Jeonju International Film Festival, South Korea’s second biggest festival, celebrated its 10th anniversary edition with a record-breaking attendance and the launch of a new market.
Closing its nine-day run on the weekend, the festival handed the top Woosuk Award to Sherad Anthony Sanchez’s Imburnal, which also picked up the NETPAC Award for the promotion of Asian Cinema.
The International Competition Jury made up of Mahamat-Saleh Haroun, Kim Dong-won, Adrian Martin, Richard Porton, and Yanaginach Mitsuo said they awarded the film the $10,000 (SKW 12.3m) Woosuk Award because it “fulfills the progressive spirit of the Jeonju International Film Festival: it is an innovative, experimental, even miraculous work, a unique blend of documentary and fiction, which returns us to the fundamental question of the past and the future: what is cinema?”
Algerian director Tariq Teguia’s Inland took the Daum Special Jury Prize which comes with a $5,600 (SKW 7m) prize for the best feature in this year’s 13-film international competition.
Lee Seo’s Missing Person won the JJ-Star award for best film in the Korean feature competition, while Sim Sang-kook’s Where is Ronny and Min Hwan-ki’s Sogyumo Acacia Band’s Story got special mentions.
Shin Dong-il’s Bandhobi, dealing with migrant workers in Korea, won the audience award and the CJ CGV Korean film distribution support award, which includes two weeks of exhibition and marketing support from the leading cinema chain.
This year’s festival saw 200 films screened from 42 countries and a record paid attendance of 70,762, up by 5,500 on last year, along with a record 77.6% seat occupancy rate.
The number of guests was up to 2,061 from last year’s 1,836 although the lack of adequate accommodation in the small city is becoming a noted issue.
Most guests agreed the programming was innovative and high in quality, with the focus on new technology and discovery of both new and old films – in retrospectives such as the ones on Jerzy Skolimowski and remastered Korean films.
They also especially noted the enthusiasm and savvy of the local audiences, who travelled from around the country to take part on masterclasses and forums.
Sanchez, winner of the Woosuk and NETPAC awards, said: “The Jeonju audiences throw you some of the best Q&A questions. I’ve been to many festivals but this is something special here.”
International jury member Adrian Martin said: “I have never in the world sat with such audiences who are so respectful and so appreciative of even the most difficult and challenging films. They are the best audience in the world. If I were to make a suggestion, I would like the international competition to go even further towards more innovative and more challenging films since, as programmer Jung Soo-wan explained to me, the audiences here have grown up with the festival so I think they can take anything.”
Roger Gonin, head of the Clermont-Ferrand Short Film Festival and member of the shorts jury, said, “Coming from a festival myself, I am so impressed by the quality of the organisation, the projections, the volunteers, the humanity and the enthusiasm of the audience which makes this festival unique.”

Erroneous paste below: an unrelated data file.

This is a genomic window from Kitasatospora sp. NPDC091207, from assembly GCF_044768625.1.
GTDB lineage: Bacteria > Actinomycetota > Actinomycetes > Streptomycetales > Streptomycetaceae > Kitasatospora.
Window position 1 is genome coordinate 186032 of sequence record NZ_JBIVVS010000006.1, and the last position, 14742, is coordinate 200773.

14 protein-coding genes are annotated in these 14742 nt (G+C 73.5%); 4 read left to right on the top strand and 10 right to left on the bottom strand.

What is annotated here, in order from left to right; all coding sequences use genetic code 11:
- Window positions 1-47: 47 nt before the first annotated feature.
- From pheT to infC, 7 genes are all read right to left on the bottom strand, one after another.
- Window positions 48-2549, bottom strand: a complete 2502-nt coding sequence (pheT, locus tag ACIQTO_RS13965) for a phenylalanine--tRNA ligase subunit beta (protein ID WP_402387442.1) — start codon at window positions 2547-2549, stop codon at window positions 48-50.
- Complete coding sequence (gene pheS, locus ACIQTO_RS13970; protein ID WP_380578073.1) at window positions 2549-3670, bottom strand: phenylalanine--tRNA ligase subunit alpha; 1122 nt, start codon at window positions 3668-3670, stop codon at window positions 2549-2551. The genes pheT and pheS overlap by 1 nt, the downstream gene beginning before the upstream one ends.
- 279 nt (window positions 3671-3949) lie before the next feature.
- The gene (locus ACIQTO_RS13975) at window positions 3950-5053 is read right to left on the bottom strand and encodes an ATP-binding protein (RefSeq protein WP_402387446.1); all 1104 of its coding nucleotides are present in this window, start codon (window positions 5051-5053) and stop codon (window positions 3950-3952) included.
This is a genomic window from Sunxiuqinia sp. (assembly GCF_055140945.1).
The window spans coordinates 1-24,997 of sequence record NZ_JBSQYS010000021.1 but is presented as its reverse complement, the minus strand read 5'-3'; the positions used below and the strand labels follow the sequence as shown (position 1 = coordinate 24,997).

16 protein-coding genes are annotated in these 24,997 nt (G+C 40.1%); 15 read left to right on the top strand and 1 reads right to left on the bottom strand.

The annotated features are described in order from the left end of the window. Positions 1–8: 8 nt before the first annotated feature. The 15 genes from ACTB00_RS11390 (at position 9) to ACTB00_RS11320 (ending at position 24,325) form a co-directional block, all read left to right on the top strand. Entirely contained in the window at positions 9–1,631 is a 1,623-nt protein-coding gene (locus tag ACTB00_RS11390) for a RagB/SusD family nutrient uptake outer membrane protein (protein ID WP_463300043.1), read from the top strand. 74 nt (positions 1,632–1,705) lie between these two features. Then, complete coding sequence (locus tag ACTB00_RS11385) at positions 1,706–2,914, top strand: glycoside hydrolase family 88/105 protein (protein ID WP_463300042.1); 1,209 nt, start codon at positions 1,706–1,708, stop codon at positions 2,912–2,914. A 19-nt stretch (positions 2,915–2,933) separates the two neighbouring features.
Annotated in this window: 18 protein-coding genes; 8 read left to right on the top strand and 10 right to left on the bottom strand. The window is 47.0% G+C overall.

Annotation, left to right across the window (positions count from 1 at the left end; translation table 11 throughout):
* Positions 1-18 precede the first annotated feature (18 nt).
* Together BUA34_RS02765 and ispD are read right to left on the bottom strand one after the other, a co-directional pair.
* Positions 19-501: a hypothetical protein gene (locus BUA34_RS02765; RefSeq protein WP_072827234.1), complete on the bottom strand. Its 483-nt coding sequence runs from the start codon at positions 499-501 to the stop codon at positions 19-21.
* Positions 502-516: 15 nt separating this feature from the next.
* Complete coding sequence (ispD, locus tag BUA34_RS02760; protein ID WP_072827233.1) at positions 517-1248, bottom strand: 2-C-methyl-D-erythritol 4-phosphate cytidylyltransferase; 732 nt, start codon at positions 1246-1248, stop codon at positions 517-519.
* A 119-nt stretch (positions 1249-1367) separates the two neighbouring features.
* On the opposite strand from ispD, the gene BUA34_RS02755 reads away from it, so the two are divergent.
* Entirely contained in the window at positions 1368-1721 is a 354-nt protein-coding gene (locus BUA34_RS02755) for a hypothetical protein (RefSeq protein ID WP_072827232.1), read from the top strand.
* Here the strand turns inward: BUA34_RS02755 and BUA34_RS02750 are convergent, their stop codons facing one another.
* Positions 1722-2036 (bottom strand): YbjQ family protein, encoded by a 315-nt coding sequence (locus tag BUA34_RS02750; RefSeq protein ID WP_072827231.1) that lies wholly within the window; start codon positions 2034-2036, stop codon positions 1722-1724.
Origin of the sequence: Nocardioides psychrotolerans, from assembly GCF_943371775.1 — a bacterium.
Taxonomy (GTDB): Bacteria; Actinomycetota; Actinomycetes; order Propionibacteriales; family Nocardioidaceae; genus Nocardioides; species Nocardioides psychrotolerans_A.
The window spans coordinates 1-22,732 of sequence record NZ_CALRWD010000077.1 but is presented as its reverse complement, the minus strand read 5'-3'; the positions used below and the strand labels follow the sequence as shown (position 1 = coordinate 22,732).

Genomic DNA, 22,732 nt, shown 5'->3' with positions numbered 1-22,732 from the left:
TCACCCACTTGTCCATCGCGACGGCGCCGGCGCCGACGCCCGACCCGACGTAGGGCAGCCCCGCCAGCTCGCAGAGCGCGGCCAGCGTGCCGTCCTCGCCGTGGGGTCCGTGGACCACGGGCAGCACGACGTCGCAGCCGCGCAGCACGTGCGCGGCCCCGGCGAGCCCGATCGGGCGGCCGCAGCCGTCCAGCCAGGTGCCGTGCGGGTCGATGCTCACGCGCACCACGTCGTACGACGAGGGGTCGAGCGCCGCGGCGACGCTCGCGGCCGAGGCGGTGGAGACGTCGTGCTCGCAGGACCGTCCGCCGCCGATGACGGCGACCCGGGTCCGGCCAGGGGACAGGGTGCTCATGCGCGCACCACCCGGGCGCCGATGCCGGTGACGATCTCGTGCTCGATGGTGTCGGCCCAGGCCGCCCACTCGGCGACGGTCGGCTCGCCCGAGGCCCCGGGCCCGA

The festival’s trademark Jeonju Digital Project omnibus screened to favorable reviews, with most noting Hong Sang-soo’s short as typical of the director but even more humorous, Naomi Kawase’s interesting and touching, while the power-punch of the omnibus lay in Filipino director Lav Diaz’s Butterflies Have No Memories which originally came in at 59 minutes but was cut to 40 minutes to fit the format.
Diaz’s eight-hour digital film Melancholia having screened in full at JIFF this year, organisers have promised to put his 59-minute director’s cut of Butterflies in next year’s DVD release.
JIFF this year released a 10th anniversary commemorative DVD of all the former Jeonju Digital Project omnibus films, some of which have travelled to festivals such as Locarno.
New market launch
With renewed interest in independent and low-budget filmmaking, due to the downturn in investment and the recent success of low-budget hits such as the cow documentary Old Partner, the inaugural Jeonju Projects Market (JPM) saw 80 companies and 250 participants attend its project pitching sessions and industry screenings over seven days.
Organisers said negotiations have started with three to four local distributors on films such as Tokyo Rendezvous,School Days With a Pig, and Mia and The Migou.
The Work In Progress section which saw five directors showing footage of their unfinished works was deemed a small success for its innovative discoveries.
The $4,000 (SKW5m) award for best foreign project went to Stefano Odoardi’s Mancanza, an experimental film about the afterlife.
“Because of the current political situation in Italy, it’s almost impossible to get funding or distribution for an experimental film like this one. This prize money will make it possible for me to complete the film,” said Odoardi. His previous film A White Ballad, awarded in Jeonju and Rotterdam, was distributed independently in Italy and in the Netherlands through The Filmmuseum.
The award for local project (with the same cash prize) went to Ahn Kearn-hyung’s documentary Out Of The Cave,which mixes his interactions with neighborhood stray cats with political and social issues of the day. Ahn also was in need of finishing funds.
However, the market’s Producers Pitching and Documentary Pitching sessions were focused on the local industry, with no translation for foreign guests.
Lorna Tee, general manager at Irresistible Films and a member of the NETPAC jury noted, “It’s a very busy time in my pre-Cannes schedule, but I’ve always wanted to come to Jeonju. I was also hoping to get to participate in the new projects market here, but was disappointed to see there isn’t much English translation for the events.”